What about the men? Perinatal experiences of men of color whose partners were at risk for preterm birth, a qualitative study

BMC Pregnancy Childbirth. 2020 Feb 10;20(1):91. doi: 10.1186/s12884-020-2785-6.

Abstract

Background: Preterm birth in the United States is associated with maternal clinical factors such as diabetes, hypertension and social factors including race, ethnicity, and socioeconomic status. In California, 8.7% of all live births are preterm, with African American and Black families experiencing the greatest burden. The impact of paternal factors on birth outcomes has been studied, but little is known about the experience of men of color (MOC). The purpose of this study was to explore the experiences of MOC who are partners to women at medical and social risk for preterm birth.

Methods: This study used a qualitative research design and focus group methods. The research was embedded within an existing study exploring experiences of women of color at risk for preterm birth conducted by the California Preterm Birth Initiative.

Results: Twelve MOC participated in the study and among them had 9 preterm children. Four themes emerged from thematic analysis of men's experiences: (1) "Being the Rock": Providing comfort and security; (2) "It's a blessing all the way around": Keeping faith during uncertainty; (3) "Tell me EVERYTHING": Unmet needs during pregnancy and delivery; (4) "Like a guinea pig": Frustration with the healthcare system. Participants identified many barriers to having a healthy pregnancy and birth including inadequate support for decision making, differential treatment, and discrimination.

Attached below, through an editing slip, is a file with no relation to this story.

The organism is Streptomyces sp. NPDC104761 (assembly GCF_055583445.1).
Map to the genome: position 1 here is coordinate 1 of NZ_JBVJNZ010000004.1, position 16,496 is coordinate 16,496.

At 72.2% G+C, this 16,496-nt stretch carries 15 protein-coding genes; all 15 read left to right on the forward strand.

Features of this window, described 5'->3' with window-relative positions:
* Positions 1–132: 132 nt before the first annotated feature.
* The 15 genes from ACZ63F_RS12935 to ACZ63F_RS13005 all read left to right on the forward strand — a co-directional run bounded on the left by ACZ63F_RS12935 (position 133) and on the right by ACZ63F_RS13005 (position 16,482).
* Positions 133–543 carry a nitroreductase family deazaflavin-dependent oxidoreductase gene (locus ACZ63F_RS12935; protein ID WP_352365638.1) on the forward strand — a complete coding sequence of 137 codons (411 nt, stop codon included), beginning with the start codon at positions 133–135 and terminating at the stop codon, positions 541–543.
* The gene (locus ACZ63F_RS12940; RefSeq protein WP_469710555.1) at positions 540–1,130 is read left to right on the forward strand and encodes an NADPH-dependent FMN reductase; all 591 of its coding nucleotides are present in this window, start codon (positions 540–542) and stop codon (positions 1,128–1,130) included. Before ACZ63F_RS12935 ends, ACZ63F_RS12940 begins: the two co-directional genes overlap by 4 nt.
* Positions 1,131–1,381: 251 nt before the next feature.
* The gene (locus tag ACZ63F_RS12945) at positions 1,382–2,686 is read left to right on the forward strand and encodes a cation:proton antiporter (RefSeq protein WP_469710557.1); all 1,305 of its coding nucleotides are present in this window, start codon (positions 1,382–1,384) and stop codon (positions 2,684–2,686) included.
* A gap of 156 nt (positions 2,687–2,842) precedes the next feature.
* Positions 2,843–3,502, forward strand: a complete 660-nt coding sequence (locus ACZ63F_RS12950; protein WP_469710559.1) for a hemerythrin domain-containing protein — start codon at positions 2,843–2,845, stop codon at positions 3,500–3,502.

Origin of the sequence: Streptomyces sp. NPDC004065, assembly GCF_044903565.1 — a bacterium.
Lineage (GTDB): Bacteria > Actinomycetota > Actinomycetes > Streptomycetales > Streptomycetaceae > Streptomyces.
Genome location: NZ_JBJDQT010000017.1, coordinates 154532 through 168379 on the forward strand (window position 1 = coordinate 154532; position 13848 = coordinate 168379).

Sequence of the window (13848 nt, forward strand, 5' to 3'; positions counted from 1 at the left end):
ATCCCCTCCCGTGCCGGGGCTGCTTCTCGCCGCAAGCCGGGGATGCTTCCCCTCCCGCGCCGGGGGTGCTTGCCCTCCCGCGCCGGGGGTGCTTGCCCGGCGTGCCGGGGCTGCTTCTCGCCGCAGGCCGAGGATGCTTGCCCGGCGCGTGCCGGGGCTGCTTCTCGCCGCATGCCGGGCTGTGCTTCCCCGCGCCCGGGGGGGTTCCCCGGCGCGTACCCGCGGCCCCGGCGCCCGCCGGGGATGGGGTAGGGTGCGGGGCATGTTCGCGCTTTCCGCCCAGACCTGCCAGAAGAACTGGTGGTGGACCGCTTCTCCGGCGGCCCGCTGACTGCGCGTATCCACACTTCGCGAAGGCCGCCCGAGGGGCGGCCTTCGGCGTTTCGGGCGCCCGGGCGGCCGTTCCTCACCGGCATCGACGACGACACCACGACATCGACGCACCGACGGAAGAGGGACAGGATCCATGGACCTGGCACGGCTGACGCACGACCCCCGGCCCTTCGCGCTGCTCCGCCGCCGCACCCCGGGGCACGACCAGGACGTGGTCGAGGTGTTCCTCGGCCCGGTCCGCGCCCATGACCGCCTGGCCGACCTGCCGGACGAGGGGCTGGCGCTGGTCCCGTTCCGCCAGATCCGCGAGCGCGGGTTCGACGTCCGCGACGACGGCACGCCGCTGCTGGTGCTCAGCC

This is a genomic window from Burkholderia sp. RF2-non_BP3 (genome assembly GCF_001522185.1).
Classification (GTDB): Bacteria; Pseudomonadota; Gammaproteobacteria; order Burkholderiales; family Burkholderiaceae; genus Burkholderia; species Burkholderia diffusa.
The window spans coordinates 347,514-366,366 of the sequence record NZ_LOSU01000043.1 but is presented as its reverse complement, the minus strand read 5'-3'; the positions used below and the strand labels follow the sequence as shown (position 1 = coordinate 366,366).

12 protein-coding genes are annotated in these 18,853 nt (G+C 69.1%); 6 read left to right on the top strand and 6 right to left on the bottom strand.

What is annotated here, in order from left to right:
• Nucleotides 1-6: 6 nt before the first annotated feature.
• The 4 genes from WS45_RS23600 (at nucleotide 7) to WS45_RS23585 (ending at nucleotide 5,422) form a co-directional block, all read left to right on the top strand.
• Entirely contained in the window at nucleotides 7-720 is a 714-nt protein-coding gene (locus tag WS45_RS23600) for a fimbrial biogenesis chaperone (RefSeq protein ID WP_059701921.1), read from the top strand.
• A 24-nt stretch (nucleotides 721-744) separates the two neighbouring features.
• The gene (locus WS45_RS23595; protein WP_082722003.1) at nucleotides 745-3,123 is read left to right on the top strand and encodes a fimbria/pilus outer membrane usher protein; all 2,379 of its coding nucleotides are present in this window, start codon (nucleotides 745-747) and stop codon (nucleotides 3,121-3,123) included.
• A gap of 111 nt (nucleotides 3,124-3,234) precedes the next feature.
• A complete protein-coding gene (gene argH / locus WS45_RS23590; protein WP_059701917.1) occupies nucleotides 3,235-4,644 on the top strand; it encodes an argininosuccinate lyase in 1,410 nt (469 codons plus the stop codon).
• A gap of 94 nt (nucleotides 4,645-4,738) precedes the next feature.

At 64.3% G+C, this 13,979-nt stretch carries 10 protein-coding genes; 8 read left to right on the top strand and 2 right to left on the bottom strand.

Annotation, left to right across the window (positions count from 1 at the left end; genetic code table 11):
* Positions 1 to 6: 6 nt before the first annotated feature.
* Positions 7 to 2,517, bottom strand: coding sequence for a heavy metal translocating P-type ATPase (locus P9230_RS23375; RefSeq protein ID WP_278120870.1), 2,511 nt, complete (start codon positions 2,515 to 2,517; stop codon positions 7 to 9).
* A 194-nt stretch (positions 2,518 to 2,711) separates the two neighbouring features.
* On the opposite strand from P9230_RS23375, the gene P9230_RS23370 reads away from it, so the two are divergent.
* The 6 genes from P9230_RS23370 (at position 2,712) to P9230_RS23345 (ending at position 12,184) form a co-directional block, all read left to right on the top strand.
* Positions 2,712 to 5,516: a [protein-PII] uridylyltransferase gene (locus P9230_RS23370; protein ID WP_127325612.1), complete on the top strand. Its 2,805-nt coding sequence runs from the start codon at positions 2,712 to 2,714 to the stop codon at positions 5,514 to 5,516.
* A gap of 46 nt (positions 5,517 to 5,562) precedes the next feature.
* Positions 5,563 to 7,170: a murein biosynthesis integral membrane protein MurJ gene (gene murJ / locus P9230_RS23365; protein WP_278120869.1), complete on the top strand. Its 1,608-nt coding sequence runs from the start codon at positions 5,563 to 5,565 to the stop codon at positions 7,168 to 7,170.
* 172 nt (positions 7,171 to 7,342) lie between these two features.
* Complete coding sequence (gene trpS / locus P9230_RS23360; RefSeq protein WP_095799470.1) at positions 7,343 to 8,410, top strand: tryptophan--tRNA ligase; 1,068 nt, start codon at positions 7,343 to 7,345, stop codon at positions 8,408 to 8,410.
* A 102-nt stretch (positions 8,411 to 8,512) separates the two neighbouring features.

Conclusions: This study shows novel and shared narratives regarding MOC experiences during pregnancy, birth, and postpartum periods. Healthcare providers have an essential role to acknowledge MOC, their experience of discrimination and mistrust, and to assess needs for support that can improve birth outcomes. As MOC and their families are at especially high social and medical risk for preterm birth, their voice and experience should be central in all future research on this topic.

Keywords: Discrimination; Fatherhood; Fathers; Men of color; Neonatal intensive care unit; Parental role; Patient-provider communication; Pregnancy; Preterm birth.

MeSH terms

  • Adult
  • African Americans / psychology*
  • Decision Making
  • Fathers / psychology*
  • Female
  • Focus Groups
  • Humans
  • Infant, Newborn
  • Male
  • Peripartum Period / psychology*
  • Pregnancy
  • Premature Birth / psychology*
  • Qualitative Research
  • Social Discrimination
  • Trust